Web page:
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Gilmer belt is a trade name for a type of belt used for transferring power between axles in a machine. The belt itself has ribs on the inner side to engage special pulleys mounted to the axles.[1]

Gilmer belts are often used in competition grade radio controlled cars (especially sedans), because they are lighter and have less rotating mass than a metal chain or a driveshaft system.

Gilmer belts are also very useful in full-scale automotive engines. Their precise pulley synchronization makes them a great candidate for valvetrain application, such as timing belts for driving the camshafts, an application pioneered by the 1954 Devin sports car which subsequently won the SCCA National Championship in 1956 (see May 1957 Sports Cars Illustrated article by O. C. Rich). Gilmer belts have also been used for driving critical components such as the external oil pumps in dry sump oiling systems used in high-performance engines.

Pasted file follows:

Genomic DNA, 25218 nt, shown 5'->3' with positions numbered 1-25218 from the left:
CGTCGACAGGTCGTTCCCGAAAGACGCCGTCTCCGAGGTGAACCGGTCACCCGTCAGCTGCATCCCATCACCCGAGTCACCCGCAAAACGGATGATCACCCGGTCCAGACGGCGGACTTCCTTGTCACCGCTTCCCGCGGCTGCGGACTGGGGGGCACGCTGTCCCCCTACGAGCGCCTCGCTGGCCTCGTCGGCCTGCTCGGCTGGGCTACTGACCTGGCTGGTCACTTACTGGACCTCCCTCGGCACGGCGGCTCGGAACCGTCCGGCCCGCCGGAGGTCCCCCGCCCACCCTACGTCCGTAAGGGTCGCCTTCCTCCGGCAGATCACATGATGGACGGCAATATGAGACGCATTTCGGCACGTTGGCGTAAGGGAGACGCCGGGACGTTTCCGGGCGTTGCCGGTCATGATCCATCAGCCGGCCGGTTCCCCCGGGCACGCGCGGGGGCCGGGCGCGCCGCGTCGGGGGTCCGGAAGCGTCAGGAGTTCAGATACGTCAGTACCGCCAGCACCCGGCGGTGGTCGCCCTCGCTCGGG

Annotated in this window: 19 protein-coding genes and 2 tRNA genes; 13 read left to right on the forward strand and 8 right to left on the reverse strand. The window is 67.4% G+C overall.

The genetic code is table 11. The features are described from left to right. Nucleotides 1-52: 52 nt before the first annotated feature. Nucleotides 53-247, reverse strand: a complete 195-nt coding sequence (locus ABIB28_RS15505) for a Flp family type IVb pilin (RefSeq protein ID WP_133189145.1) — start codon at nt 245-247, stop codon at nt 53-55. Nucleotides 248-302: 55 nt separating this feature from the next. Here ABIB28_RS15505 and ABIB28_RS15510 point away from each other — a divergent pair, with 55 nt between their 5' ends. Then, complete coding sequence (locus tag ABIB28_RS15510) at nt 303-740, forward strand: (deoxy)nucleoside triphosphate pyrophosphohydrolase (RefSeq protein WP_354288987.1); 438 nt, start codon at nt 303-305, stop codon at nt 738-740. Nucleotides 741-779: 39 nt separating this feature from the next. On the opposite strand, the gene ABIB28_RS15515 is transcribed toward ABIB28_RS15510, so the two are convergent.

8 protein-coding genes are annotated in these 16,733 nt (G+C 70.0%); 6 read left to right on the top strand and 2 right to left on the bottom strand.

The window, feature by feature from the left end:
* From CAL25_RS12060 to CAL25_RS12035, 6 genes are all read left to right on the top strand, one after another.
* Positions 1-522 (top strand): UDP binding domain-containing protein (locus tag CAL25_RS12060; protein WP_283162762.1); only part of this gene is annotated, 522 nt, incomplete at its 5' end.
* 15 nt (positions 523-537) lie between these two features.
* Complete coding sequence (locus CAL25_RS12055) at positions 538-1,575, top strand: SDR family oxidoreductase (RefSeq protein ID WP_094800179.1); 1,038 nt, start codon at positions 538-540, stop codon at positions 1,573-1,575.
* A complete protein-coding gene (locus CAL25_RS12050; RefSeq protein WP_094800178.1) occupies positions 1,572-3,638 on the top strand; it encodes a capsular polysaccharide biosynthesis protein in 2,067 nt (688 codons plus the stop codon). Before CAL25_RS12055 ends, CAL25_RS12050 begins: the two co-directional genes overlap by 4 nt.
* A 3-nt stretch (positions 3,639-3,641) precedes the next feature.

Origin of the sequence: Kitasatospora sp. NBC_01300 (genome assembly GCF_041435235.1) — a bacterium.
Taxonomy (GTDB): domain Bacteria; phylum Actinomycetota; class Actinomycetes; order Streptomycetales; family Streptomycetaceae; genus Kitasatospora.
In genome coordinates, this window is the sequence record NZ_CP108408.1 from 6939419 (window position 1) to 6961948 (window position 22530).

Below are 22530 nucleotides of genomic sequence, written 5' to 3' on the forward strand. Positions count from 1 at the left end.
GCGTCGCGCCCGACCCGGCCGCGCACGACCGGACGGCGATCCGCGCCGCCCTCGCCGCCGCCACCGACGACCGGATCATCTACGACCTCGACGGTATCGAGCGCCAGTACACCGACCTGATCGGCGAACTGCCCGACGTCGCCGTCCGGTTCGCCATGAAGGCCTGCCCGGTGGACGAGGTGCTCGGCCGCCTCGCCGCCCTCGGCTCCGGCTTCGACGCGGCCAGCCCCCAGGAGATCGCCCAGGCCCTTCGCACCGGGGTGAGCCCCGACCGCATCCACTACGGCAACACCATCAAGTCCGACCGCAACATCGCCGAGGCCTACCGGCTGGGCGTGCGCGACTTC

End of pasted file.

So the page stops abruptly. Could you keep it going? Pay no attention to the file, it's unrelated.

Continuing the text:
Current manufacturers of automotive Gilmer Belt parts and accessories include Millerspeed, Continental, Goodyear, Duralast, Moroso, Milodon, and others.

Some motorcycles use Gilmer belts instead of chain drive on the rear wheel.

Computer printers with moving print heads, including dot-matrix, inkjet, and thermal-transfer, commonly use Gilmer belts to control the motion of the print head(s).

References

Smallwikipedialogo.png This page uses some content from Wikipedia. The original article was at Gilmer belt. The list of authors can be seen in the page history. As with Tractor & Construction Plant Wiki, the text of Wikipedia is available under the Creative Commons by Attribution License and/or GNU Free Documentation License. Please check page history for when the original article was copied to Wikia


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